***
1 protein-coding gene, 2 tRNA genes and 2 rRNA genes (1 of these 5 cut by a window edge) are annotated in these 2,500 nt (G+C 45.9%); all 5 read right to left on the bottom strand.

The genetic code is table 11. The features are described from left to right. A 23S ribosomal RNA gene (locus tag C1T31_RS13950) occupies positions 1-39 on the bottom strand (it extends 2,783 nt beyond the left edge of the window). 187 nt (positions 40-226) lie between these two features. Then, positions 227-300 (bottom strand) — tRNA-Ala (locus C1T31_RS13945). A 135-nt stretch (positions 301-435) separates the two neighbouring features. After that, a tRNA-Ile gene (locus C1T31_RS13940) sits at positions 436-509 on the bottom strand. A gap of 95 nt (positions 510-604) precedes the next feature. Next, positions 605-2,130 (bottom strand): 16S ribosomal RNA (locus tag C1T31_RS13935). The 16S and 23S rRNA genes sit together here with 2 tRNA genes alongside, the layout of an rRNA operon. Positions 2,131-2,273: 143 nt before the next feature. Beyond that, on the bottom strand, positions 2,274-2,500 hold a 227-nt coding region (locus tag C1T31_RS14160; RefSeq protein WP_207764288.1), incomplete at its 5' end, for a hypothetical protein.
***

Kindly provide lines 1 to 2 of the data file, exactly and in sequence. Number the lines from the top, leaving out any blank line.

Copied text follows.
1 protein-coding gene, 2 tRNA genes and 2 rRNA genes (1 of these 5 cut by a window edge) are annotated in these 2,500 nt (G+C 45.9%); all 5 read right to left on the bottom strand.

The genetic code is table 11. The features are described from left to right. A 23S ribosomal RNA gene (locus tag C1T31_RS13950) occupies positions 1-39 on the bottom strand (it extends 2,783 nt beyond the left edge of the window). 187 nt (positions 40-226) lie between these two features. Then, positions 227-300 (bottom strand) — tRNA-Ala (locus C1T31_RS13945). A 135-nt stretch (positions 301-435) separates the two neighbouring features. After that, a tRNA-Ile gene (locus C1T31_RS13940) sits at positions 436-509 on the bottom strand. A gap of 95 nt (positions 510-604) precedes the next feature. Next, positions 605-2,130 (bottom strand): 16S ribosomal RNA (locus tag C1T31_RS13935). The 16S and 23S rRNA genes sit together here with 2 tRNA genes alongside, the layout of an rRNA operon. Positions 2,131-2,273: 143 nt before the next feature. Beyond that, on the bottom strand, positions 2,274-2,500 hold a 227-nt coding region (locus tag C1T31_RS14160; RefSeq protein WP_207764288.1), incomplete at its 5' end, for a hypothetical protein.